Ectodysplasin and Wnt pathways are required for salivary gland branching morphogenesis


  • O. Haeaerae
  • S. Fujimori
  • R. Schmidt-Ullrich
  • C. Hartmann
  • I. Thesleff
  • M.L. Mikkola


  • Development


  • Development 138 (13): 2681-2691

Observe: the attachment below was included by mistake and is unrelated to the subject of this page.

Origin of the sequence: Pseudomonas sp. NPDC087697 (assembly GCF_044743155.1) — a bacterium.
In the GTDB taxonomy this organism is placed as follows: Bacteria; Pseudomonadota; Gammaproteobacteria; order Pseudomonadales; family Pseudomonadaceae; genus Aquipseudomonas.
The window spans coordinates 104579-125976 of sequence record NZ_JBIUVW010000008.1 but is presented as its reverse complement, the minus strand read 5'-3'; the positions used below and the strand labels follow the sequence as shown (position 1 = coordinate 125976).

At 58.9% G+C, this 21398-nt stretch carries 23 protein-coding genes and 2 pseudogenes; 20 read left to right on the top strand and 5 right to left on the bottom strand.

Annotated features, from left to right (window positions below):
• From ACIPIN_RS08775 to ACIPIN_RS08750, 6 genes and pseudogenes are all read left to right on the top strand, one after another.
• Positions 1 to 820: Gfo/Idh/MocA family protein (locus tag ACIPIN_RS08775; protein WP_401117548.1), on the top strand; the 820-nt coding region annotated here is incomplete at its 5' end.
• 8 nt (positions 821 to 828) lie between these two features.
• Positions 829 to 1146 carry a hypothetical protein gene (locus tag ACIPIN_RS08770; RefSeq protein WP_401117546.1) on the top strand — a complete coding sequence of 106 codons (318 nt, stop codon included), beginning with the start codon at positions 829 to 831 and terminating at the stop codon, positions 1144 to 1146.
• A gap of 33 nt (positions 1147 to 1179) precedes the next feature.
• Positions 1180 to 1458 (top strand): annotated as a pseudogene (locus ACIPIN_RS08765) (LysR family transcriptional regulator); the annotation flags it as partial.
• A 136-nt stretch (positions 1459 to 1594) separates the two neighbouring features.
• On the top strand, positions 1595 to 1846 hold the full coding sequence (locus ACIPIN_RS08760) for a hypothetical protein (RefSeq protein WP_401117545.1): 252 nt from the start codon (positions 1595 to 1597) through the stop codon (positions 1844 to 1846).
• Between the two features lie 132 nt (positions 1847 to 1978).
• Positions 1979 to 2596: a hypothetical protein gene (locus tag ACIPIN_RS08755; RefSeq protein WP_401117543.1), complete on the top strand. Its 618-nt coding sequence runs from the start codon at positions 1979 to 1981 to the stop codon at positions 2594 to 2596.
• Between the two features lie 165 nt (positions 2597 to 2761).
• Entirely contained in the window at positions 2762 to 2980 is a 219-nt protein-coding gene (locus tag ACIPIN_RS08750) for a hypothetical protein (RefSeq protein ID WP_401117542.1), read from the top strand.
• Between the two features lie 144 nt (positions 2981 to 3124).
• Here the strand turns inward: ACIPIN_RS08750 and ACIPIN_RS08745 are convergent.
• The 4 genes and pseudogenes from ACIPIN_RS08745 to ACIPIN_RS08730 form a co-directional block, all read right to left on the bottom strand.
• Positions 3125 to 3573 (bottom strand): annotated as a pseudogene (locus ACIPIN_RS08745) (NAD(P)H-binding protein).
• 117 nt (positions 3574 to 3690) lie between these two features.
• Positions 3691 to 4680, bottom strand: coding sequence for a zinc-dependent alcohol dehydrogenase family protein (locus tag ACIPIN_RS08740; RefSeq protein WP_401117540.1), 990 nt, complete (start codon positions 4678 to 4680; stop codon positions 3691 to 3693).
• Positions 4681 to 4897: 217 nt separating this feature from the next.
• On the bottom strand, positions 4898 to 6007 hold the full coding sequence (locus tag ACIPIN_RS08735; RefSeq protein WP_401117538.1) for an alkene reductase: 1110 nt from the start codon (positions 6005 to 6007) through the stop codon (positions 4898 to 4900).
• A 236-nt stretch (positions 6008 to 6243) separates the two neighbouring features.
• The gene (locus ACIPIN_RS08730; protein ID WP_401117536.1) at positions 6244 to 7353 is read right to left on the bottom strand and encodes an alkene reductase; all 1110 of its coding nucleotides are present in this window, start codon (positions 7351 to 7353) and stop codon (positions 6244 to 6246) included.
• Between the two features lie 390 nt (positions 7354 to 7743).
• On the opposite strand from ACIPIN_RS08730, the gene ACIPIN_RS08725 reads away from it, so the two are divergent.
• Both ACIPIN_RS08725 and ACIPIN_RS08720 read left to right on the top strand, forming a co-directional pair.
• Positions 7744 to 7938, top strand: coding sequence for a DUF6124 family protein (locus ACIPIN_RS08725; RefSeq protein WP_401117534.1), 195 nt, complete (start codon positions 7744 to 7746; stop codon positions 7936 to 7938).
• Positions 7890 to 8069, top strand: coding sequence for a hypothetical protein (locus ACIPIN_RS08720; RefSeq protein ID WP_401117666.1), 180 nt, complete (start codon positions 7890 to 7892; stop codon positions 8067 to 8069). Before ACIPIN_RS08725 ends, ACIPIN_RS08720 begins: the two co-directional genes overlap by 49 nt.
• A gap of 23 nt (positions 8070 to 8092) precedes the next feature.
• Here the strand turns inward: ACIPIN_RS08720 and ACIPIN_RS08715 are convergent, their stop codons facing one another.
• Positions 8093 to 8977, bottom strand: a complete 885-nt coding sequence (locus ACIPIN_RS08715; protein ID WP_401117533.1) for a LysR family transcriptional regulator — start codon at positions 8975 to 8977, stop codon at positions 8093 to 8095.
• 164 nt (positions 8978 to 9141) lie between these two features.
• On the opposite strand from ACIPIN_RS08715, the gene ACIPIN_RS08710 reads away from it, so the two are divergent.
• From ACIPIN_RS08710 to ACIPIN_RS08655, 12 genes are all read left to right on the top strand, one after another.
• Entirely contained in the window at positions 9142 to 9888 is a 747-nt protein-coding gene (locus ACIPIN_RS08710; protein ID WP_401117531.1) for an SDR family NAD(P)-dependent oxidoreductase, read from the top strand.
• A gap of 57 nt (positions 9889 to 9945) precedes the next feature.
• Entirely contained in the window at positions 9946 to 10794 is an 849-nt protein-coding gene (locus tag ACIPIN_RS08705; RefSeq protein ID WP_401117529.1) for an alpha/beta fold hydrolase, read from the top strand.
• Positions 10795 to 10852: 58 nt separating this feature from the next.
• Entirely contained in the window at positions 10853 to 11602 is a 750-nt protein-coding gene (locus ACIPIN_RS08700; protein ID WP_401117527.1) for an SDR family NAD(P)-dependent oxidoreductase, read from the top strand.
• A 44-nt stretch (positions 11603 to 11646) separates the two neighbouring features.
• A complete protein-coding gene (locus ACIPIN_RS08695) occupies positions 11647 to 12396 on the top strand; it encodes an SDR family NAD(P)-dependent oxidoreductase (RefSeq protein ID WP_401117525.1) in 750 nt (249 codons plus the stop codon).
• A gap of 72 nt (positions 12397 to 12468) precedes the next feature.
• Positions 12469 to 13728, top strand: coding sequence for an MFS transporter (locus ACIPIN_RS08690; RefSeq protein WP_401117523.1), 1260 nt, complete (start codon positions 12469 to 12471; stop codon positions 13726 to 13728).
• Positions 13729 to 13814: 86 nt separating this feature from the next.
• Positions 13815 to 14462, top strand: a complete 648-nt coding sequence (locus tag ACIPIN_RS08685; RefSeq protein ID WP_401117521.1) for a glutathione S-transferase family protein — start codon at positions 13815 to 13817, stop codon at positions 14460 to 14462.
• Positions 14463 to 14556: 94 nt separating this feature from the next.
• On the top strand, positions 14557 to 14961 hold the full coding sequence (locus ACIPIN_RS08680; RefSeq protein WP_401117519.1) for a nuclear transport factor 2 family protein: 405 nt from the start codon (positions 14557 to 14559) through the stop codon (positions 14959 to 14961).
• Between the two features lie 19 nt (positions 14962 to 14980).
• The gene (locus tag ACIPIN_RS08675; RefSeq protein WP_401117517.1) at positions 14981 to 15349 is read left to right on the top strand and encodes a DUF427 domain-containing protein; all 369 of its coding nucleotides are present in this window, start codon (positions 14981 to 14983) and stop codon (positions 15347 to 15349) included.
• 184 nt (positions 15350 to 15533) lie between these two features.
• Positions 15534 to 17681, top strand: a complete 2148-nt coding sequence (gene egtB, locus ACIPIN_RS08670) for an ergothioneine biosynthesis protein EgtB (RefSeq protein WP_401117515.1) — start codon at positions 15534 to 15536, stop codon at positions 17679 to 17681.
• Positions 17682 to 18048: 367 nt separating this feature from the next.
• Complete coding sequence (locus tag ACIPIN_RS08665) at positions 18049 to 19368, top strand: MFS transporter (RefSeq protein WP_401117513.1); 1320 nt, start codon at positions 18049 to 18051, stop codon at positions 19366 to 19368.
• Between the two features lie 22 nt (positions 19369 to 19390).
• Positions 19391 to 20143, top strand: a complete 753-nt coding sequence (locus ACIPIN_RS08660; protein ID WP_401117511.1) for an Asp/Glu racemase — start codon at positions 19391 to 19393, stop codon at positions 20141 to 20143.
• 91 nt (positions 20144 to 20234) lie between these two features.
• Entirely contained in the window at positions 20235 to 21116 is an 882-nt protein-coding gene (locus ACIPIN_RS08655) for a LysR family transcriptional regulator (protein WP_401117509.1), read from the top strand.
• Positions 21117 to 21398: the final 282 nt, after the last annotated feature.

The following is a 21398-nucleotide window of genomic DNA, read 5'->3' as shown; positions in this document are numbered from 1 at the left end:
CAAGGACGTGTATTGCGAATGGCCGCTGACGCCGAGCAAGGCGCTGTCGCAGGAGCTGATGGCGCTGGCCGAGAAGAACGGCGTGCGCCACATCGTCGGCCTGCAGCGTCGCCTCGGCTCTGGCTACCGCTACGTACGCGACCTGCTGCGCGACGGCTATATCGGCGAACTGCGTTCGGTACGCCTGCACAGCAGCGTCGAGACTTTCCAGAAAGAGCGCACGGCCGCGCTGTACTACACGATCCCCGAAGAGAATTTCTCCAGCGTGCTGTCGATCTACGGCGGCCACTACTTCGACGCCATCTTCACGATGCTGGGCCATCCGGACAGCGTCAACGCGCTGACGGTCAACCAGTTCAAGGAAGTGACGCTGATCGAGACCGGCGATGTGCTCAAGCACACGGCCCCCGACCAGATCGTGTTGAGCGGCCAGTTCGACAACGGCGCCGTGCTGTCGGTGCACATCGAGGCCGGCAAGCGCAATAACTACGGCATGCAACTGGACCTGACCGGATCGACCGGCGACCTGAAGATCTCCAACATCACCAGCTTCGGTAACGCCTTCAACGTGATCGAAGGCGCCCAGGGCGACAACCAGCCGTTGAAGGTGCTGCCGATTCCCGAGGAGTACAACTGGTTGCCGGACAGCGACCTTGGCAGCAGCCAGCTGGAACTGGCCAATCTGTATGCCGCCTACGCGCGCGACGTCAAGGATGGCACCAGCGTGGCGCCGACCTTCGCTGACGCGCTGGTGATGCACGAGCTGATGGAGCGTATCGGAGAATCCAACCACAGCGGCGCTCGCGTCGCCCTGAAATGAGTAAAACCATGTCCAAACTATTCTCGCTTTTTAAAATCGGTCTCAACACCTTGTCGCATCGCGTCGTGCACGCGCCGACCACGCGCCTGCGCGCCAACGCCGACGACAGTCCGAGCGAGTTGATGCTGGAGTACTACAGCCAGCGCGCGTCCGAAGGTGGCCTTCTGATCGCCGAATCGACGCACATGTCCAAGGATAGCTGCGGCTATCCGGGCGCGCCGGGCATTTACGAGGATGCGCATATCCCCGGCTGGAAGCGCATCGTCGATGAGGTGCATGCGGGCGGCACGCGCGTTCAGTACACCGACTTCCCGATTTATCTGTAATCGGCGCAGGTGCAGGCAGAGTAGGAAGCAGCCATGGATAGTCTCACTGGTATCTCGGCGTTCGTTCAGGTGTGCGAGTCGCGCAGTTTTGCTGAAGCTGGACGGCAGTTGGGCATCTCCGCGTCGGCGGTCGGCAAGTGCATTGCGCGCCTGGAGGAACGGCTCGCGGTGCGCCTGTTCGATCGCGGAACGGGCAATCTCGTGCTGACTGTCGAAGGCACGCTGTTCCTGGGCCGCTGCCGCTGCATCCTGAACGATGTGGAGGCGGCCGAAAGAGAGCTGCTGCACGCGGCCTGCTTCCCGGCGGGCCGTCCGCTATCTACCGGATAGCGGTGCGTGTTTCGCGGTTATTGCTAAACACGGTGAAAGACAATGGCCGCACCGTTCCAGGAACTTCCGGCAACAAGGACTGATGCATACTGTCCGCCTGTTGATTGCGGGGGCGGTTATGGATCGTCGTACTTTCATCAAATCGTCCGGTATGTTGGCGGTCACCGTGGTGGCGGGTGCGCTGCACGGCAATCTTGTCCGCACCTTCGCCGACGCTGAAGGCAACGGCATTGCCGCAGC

• The developing submandibular salivary gland (SMG) is a well-studied model for tissue interactions and branching morphogenesis. Its development shares similar features with other ectodermal appendages such as hair and tooth. The ectodysplasin (Eda) pathway is essential for the formation and function of several ectodermal organs. Mutations in the signaling components of the Eda pathway lead to a human syndrome known as hypohidrotic ectodermal dysplasia (HED), which is characterized by missing and malformed teeth, sparse hair and reduced sweating. Individuals with HED suffer also from dry mouth because of reduced saliva flow. In order to understand the underlying mechanism, we analyzed salivary gland development in mouse models with altered Eda pathway activities. We have found that Eda regulates growth and branching of the SMG via transcription factor NF-{kappa}B in the epithelium, and that the hedgehog pathway is an important mediator of Eda/NF-{kappa}B. We also sought to determine whether a similar reciprocal interplay between the Eda and Wnt/{beta}-catenin pathways, which are known to operate in other skin appendages, functions in developing SMG. Surprisingly and unlike in developing hair follicles and teeth, canonical Wnt signaling activity did not colocalize with Edar/NF-{kappa}B in salivary gland epithelium. Instead, we observed high mesenchymal Wnt activity and show that ablation of mesenchymal Wnt signaling either in vitro or in vivo compromised branching morphogenesis. We also provide evidence suggesting that the effects of mesenchymal Wnt/{beta}-catenin signaling are mediated, at least in part, through regulation of Eda expression.